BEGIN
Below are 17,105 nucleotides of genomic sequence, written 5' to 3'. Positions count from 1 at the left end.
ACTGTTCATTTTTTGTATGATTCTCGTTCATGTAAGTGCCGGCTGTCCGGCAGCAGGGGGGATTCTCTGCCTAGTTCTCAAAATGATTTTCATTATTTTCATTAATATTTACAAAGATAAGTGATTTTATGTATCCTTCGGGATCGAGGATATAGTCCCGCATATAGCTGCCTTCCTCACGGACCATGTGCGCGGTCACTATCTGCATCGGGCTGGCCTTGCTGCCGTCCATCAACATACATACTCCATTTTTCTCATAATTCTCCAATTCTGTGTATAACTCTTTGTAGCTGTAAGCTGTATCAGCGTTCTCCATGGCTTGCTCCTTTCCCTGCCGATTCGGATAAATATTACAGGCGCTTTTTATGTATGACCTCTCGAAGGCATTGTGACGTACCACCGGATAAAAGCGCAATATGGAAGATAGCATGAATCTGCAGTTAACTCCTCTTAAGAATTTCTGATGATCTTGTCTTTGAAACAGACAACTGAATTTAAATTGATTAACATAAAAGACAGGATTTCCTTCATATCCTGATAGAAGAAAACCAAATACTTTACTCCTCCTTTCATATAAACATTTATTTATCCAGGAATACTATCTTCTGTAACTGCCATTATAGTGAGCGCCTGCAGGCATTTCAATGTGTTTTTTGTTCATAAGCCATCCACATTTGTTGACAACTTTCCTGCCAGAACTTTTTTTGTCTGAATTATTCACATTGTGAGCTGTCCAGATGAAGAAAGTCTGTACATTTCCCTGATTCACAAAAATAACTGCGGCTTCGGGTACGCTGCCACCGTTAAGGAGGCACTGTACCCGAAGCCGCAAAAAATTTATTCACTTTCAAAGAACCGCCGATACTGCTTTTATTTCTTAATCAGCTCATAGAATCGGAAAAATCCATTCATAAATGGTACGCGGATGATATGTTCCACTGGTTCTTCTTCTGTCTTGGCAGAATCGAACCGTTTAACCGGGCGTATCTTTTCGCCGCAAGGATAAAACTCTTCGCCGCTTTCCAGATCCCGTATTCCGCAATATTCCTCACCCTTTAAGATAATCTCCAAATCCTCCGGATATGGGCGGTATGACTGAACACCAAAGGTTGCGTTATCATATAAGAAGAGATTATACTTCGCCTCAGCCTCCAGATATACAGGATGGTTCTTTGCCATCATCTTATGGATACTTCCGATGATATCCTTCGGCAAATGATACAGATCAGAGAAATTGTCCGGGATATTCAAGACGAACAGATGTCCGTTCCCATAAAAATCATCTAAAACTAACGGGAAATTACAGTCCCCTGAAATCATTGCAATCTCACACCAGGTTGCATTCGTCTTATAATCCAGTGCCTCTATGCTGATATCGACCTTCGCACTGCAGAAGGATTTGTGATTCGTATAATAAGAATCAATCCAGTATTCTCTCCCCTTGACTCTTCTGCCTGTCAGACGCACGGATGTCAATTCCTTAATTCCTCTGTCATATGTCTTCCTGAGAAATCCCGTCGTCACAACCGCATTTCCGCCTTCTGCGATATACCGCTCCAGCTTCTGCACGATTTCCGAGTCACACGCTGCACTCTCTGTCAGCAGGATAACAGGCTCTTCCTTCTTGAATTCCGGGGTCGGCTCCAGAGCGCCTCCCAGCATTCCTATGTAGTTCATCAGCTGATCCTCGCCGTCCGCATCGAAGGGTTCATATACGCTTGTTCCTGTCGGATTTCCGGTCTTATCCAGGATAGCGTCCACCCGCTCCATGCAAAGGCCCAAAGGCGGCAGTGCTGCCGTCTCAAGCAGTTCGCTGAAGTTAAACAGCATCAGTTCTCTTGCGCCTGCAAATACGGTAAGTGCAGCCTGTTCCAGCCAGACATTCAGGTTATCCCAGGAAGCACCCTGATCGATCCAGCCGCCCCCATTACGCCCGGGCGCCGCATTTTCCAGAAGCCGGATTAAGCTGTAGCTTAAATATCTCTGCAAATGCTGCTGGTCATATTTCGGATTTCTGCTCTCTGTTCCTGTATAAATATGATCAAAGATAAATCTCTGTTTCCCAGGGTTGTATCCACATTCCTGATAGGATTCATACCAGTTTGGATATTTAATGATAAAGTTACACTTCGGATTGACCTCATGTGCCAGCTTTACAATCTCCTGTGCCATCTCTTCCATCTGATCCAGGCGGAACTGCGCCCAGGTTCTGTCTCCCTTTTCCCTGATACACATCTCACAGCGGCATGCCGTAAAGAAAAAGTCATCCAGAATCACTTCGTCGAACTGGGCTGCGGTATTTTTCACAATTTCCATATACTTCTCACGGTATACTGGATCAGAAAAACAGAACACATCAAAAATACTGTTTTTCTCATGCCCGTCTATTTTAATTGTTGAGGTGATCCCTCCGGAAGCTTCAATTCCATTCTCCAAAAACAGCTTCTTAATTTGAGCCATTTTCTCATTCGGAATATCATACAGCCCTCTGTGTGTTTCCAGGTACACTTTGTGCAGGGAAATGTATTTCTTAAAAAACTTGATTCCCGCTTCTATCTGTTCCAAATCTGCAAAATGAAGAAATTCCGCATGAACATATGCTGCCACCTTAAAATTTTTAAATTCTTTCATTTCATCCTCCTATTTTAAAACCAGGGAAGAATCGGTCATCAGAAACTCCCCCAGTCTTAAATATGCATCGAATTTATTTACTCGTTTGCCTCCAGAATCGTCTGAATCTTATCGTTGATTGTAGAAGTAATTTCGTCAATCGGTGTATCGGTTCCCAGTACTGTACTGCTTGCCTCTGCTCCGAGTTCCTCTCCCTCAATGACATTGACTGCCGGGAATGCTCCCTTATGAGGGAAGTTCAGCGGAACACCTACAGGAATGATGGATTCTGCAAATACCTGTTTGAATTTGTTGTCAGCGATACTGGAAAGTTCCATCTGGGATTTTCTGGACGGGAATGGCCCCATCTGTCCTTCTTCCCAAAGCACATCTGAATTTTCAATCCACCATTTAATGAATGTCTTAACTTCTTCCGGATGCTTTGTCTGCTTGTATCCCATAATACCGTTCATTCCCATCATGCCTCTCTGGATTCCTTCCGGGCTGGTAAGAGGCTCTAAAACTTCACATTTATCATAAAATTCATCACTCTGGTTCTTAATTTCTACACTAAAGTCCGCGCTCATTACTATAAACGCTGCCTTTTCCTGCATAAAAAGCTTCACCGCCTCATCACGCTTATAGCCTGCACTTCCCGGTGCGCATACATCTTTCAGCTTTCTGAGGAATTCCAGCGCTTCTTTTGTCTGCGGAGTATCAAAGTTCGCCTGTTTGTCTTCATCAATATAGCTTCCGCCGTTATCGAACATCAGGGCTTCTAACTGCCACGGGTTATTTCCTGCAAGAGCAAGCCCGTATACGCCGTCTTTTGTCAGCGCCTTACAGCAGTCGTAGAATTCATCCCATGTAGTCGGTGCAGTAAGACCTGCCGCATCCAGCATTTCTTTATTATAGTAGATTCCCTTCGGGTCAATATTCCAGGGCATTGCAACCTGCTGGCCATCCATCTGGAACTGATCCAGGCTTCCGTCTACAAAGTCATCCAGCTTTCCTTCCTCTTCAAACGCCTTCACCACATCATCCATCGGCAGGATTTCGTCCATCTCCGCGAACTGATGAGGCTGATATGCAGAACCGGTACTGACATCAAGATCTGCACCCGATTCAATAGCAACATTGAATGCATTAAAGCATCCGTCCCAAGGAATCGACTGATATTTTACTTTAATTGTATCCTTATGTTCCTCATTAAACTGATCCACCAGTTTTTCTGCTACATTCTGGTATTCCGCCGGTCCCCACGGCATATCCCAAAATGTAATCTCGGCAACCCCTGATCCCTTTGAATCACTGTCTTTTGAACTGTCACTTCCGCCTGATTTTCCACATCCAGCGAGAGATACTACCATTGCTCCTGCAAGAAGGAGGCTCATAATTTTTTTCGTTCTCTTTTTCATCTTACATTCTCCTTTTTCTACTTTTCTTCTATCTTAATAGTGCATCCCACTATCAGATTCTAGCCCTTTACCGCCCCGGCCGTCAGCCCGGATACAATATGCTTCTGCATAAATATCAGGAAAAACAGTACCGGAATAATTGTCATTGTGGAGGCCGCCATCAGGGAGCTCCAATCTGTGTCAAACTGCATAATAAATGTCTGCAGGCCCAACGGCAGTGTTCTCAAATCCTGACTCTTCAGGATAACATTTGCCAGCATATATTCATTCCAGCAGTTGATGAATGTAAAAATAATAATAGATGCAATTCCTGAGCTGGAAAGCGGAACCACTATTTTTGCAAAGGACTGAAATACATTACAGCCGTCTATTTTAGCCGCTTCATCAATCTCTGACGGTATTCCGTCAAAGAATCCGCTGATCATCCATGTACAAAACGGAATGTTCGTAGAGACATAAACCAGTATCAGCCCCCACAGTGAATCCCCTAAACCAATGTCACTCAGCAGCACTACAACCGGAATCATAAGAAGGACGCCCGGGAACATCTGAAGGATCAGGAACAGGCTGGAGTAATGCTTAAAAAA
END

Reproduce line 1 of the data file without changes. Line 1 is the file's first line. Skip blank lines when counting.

Below are 17,105 nucleotides of genomic sequence, written 5' to 3'. Positions count from 1 at the left end.